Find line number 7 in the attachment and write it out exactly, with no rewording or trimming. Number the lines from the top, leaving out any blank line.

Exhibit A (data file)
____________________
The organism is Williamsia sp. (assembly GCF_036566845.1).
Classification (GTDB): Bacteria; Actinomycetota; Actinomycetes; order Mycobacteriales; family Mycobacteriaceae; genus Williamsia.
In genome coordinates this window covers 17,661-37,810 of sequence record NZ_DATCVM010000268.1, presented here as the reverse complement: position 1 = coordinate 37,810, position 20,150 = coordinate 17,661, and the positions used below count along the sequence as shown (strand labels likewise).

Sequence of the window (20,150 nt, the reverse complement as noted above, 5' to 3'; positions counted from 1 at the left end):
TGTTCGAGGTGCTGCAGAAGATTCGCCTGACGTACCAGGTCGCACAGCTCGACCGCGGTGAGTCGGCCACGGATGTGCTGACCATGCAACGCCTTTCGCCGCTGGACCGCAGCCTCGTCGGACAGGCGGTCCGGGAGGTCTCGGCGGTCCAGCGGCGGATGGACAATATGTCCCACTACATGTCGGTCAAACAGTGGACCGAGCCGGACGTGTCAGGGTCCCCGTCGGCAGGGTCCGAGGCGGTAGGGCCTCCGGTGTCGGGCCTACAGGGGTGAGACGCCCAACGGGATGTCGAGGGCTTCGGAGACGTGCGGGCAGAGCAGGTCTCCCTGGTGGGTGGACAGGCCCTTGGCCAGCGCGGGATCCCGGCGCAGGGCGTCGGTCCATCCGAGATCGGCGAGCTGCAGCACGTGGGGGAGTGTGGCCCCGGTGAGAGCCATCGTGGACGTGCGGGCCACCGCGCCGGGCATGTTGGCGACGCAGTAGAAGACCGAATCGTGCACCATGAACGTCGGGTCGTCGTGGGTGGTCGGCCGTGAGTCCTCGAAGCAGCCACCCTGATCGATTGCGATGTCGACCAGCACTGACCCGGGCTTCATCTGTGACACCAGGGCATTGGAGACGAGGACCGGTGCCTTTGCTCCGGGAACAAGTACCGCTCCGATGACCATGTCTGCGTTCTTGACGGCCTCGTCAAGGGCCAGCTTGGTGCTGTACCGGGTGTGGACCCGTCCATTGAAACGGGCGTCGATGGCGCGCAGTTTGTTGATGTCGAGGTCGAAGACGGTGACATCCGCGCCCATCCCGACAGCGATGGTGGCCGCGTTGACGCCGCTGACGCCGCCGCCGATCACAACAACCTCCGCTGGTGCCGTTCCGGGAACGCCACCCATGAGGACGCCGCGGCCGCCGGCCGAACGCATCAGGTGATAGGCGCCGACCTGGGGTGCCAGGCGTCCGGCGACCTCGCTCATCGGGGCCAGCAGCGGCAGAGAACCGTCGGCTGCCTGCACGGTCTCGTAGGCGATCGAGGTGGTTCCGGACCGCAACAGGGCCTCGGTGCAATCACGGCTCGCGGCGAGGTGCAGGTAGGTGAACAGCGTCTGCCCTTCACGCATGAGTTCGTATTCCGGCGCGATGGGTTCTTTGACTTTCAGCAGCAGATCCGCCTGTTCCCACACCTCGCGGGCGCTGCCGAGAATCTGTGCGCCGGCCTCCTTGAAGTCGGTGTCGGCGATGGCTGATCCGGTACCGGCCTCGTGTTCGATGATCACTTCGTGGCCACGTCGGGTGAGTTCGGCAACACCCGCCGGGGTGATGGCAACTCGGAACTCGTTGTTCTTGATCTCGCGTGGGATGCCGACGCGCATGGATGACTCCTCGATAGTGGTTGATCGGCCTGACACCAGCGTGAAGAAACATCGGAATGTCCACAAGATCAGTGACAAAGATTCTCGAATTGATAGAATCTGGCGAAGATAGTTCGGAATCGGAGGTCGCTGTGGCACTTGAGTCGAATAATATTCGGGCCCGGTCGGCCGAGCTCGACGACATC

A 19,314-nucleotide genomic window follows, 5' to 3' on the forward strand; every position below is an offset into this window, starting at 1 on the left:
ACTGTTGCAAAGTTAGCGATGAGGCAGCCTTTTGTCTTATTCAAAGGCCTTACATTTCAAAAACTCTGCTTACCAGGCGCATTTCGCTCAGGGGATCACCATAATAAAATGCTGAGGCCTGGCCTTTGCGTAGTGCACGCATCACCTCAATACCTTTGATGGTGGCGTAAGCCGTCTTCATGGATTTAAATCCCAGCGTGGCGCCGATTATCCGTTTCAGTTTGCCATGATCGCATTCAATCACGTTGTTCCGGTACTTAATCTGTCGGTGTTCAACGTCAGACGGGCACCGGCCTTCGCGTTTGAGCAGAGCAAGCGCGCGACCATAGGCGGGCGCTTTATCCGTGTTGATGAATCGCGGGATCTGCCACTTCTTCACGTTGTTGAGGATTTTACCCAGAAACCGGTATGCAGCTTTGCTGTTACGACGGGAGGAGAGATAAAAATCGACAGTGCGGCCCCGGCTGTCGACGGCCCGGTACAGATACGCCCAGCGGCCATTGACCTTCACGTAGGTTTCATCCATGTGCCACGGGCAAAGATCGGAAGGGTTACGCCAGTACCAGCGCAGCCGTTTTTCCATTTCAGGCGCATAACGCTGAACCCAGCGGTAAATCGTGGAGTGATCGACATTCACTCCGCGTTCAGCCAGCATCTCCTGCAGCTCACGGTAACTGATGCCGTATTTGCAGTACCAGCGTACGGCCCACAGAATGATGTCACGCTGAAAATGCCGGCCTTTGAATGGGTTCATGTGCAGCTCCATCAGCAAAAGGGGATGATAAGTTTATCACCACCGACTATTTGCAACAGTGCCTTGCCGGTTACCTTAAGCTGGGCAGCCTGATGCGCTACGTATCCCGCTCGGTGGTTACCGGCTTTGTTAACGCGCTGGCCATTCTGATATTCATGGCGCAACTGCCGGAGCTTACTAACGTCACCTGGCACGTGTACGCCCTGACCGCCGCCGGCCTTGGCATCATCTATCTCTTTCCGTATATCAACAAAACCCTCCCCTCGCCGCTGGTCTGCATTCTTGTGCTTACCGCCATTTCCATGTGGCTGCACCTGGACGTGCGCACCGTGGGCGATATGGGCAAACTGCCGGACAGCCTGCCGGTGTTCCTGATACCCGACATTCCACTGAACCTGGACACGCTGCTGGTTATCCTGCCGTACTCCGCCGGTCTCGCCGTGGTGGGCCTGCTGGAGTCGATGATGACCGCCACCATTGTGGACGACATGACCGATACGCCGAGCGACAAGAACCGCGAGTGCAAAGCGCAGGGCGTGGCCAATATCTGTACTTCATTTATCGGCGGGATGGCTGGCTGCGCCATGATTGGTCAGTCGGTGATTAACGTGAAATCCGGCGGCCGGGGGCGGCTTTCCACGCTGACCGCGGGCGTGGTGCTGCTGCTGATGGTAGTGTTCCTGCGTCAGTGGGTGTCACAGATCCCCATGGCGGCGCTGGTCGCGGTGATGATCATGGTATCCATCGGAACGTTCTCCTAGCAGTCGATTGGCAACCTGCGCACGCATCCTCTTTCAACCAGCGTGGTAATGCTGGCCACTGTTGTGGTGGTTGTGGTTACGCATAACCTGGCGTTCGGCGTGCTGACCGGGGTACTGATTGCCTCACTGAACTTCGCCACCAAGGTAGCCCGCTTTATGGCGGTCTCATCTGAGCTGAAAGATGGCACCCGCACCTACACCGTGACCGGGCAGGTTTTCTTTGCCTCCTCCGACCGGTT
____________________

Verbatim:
ACTGTTGCAAAGTTAGCGATGAGGCAGCCTTTTGTCTTATTCAAAGGCCTTACATTTCAAAAACTCTGCTTACCAGGCGCATTTCGCTCAGGGGATCACCATAATAAAATGCTGAGGCCTGGCCTTTGCGTAGTGCACGCATCACCTCAATACCTTTGATGGTGGCGTAAGCCGTCTTCATGGATTTAAATCCCAGCGTGGCGCCGATTATCCGTTTCAGTTTGCCATGATCGCATTCAATCACGTTGTTCCGGTACTTAATCTGTCGGTGTTCAACGTCAGACGGGCACCGGCCTTCGCGTTTGAGCAGAGCAAGCGCGCGACCATAGGCGGGCGCTTTATCCGTGTTGATGAATCGCGGGATCTGCCACTTCTTCACGTTGTTGAGGATTTTACCCAGAAACCGGTATGCAGCTTTGCTGTTACGACGGGAGGAGAGATAAAAATCGACAGTGCGGCCCCGGCTGTCGACGGCCCGGTACAGATACGCCCAGCGGCCATTGACCTTCACGTAGGTTTCATCCATGTGCCACGGGCAAAGATCGGAAGGGTTACGCCAGTACCAGCGCAGCCGTTTTTCCATTTCAGGCGCATAACGCTGAACCCAGCGGTAAATCGTGGAGTGATCGACATTCACTCCGCGTTCAGCCAGCATCTCCTGCAGCTCACGGTAACTGATGCCGTATTTGCAGTACCAGCGTACGGCCCACAGAATGATGTCACGCTGAAAATGCCGGCCTTTGAATGGGTTCATGTGCAGCTCCATCAGCAAAAGGGGATGATAAGTTTATCACCACCGACTATTTGCAACAGTGCCTTGCCGGTTACCTTAAGCTGGGCAGCCTGATGCGCTACGTATCCCGCTCGGTGGTTACCGGCTTTGTTAACGCGCTGGCCATTCTGATATTCATGGCGCAACTGCCGGAGCTTACTAACGTCACCTGGCACGTGTACGCCCTGACCGCCGCCGGCCTTGGCATCATCTATCTCTTTCCGTATATCAACAAAACCCTCCCCTCGCCGCTGGTCTGCATTCTTGTGCTTACCGCCATTTCCATGTGGCTGCACCTGGACGTGCGCACCGTGGGCGATATGGGCAAACTGCCGGACAGCCTGCCGGTGTTCCTGATACCCGACATTCCACTGAACCTGGACACGCTGCTGGTTATCCTGCCGTACTCCGCCGGTCTCGCCGTGGTGGGCCTGCTGGAGTCGATGATGACCGCCACCATTGTGGACGACATGACCGATACGCCGAGCGACAAGAACCGCGAGTGCAAAGCGCAGGGCGTGGCCAATATCTGTACTTCATTTATCGGCGGGATGGCTGGCTGCGCCATGATTGGTCAGTCGGTGATTAACGTGAAATCCGGCGGCCGGGGGCGGCTTTCCACGCTGACCGCGGGCGTGGTGCTGCTGCTGATGGTAGTGTTCCTGCGTCAGTGGGTGTCACAGATCCCCATGGCGGCGCTGGTCGCGGTGATGATCATGGTATCCATCGGAACGTTCTCCTAGCAGTCGATTGGCAACCTGCGCACGCATCCTCTTTCAACCAGCGTGGTAATGCTGGCCACTGTTGTGGTGGTTGTGGTTACGCATAACCTGGCGTTCGGCGTGCTGACCGGGGTACTGATTGCCTCACTGAACTTCGCCACCAAGGTAGCCCGCTTTATGGCGGTCTCATCTGAGCTGAAAGATGGCACCCGCACCTACACCGTGACCGGGCAGGTTTTCTTTGCCTCCTCCGACCGGTT